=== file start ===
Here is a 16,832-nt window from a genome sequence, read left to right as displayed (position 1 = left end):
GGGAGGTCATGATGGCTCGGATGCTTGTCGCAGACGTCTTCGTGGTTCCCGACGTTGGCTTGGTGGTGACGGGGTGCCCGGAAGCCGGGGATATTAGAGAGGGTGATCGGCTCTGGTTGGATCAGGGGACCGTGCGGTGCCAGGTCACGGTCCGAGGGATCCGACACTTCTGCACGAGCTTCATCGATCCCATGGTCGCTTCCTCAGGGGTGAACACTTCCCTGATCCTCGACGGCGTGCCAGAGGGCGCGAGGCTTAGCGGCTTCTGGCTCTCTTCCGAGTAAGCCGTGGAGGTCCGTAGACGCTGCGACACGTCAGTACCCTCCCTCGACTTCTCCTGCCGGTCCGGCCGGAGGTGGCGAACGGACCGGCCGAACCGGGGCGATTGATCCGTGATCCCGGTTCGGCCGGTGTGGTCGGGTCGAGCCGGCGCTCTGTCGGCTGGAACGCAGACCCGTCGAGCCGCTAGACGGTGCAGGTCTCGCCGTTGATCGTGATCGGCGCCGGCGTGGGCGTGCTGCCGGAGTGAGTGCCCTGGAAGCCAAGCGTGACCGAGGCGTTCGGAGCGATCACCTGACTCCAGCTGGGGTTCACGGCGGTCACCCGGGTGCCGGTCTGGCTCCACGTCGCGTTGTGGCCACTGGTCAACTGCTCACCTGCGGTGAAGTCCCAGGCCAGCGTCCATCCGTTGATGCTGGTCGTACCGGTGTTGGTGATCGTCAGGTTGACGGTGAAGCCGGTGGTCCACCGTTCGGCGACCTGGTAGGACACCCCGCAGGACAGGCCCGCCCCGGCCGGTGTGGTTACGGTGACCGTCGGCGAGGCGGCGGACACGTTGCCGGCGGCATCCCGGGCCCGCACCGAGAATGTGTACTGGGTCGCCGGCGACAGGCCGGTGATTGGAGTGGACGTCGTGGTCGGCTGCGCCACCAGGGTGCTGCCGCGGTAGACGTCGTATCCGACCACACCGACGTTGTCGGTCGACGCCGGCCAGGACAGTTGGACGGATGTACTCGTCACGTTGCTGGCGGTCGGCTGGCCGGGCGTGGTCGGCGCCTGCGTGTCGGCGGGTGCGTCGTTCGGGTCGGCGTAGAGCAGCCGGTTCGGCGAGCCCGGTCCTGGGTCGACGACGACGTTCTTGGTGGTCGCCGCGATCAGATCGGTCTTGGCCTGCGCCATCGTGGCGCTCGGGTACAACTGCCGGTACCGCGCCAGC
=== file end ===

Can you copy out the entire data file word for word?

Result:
Here is a 16,832-nt window from a genome sequence, read left to right as displayed (position 1 = left end):
GGGAGGTCATGATGGCTCGGATGCTTGTCGCAGACGTCTTCGTGGTTCCCGACGTTGGCTTGGTGGTGACGGGGTGCCCGGAAGCCGGGGATATTAGAGAGGGTGATCGGCTCTGGTTGGATCAGGGGACCGTGCGGTGCCAGGTCACGGTCCGAGGGATCCGACACTTCTGCACGAGCTTCATCGATCCCATGGTCGCTTCCTCAGGGGTGAACACTTCCCTGATCCTCGACGGCGTGCCAGAGGGCGCGAGGCTTAGCGGCTTCTGGCTCTCTTCCGAGTAAGCCGTGGAGGTCCGTAGACGCTGCGACACGTCAGTACCCTCCCTCGACTTCTCCTGCCGGTCCGGCCGGAGGTGGCGAACGGACCGGCCGAACCGGGGCGATTGATCCGTGATCCCGGTTCGGCCGGTGTGGTCGGGTCGAGCCGGCGCTCTGTCGGCTGGAACGCAGACCCGTCGAGCCGCTAGACGGTGCAGGTCTCGCCGTTGATCGTGATCGGCGCCGGCGTGGGCGTGCTGCCGGAGTGAGTGCCCTGGAAGCCAAGCGTGACCGAGGCGTTCGGAGCGATCACCTGACTCCAGCTGGGGTTCACGGCGGTCACCCGGGTGCCGGTCTGGCTCCACGTCGCGTTGTGGCCACTGGTCAACTGCTCACCTGCGGTGAAGTCCCAGGCCAGCGTCCATCCGTTGATGCTGGTCGTACCGGTGTTGGTGATCGTCAGGTTGACGGTGAAGCCGGTGGTCCACCGTTCGGCGACCTGGTAGGACACCCCGCAGGACAGGCCCGCCCCGGCCGGTGTGGTTACGGTGACCGTCGGCGAGGCGGCGGACACGTTGCCGGCGGCATCCCGGGCCCGCACCGAGAATGTGTACTGGGTCGCCGGCGACAGGCCGGTGATTGGAGTGGACGTCGTGGTCGGCTGCGCCACCAGGGTGCTGCCGCGGTAGACGTCGTATCCGACCACACCGACGTTGTCGGTCGACGCCGGCCAGGACAGTTGGACGGATGTACTCGTCACGTTGCTGGCGGTCGGCTGGCCGGGCGTGGTCGGCGCCTGCGTGTCGGCGGGTGCGTCGTTCGGGTCGGCGTAGAGCAGCCGGTTCGGCGAGCCCGGTCCTGGGTCGACGACGACGTTCTTGGTGGTCGCCGCGATCAGATCGGTCTTGGCCTGCGCCATCGTGGCGCTCGGGTACAACTGCCGGTACCGCGCCAGC